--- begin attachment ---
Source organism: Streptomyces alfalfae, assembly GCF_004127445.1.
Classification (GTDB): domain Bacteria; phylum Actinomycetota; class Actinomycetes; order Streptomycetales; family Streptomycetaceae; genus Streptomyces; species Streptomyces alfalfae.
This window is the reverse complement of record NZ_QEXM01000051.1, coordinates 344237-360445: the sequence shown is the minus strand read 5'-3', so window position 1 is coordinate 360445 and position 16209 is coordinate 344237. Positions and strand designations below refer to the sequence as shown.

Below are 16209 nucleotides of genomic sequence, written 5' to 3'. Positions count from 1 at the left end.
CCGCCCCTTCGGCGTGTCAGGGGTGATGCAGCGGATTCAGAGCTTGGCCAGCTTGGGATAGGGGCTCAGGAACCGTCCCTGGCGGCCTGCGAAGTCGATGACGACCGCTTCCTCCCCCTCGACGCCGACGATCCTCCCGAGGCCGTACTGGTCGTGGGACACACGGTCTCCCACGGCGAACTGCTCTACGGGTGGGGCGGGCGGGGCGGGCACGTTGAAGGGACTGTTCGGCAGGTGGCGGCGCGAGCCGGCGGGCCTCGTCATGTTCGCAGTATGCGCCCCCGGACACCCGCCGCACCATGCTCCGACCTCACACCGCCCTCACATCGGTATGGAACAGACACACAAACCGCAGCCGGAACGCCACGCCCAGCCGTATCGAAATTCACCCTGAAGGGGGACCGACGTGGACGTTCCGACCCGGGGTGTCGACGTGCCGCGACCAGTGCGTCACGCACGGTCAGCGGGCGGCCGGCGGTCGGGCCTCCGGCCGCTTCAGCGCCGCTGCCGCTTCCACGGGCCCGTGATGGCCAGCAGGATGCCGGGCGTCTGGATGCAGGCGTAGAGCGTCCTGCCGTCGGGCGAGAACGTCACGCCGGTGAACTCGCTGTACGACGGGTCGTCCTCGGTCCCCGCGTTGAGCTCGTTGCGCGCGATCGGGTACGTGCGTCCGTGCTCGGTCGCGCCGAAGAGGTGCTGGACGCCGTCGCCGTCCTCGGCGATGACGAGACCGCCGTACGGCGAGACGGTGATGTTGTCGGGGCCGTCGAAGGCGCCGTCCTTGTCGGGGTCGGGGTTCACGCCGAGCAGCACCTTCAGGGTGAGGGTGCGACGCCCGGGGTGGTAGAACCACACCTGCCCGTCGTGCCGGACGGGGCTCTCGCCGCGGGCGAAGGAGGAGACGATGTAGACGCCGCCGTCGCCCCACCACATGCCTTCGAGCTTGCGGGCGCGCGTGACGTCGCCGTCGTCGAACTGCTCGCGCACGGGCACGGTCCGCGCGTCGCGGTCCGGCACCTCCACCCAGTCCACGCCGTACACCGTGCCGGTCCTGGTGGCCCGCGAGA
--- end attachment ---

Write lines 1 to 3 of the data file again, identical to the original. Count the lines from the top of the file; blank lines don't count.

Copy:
Source organism: Streptomyces alfalfae, assembly GCF_004127445.1.
Classification (GTDB): domain Bacteria; phylum Actinomycetota; class Actinomycetes; order Streptomycetales; family Streptomycetaceae; genus Streptomyces; species Streptomyces alfalfae.
This window is the reverse complement of record NZ_QEXM01000051.1, coordinates 344237-360445: the sequence shown is the minus strand read 5'-3', so window position 1 is coordinate 360445 and position 16209 is coordinate 344237. Positions and strand designations below refer to the sequence as shown.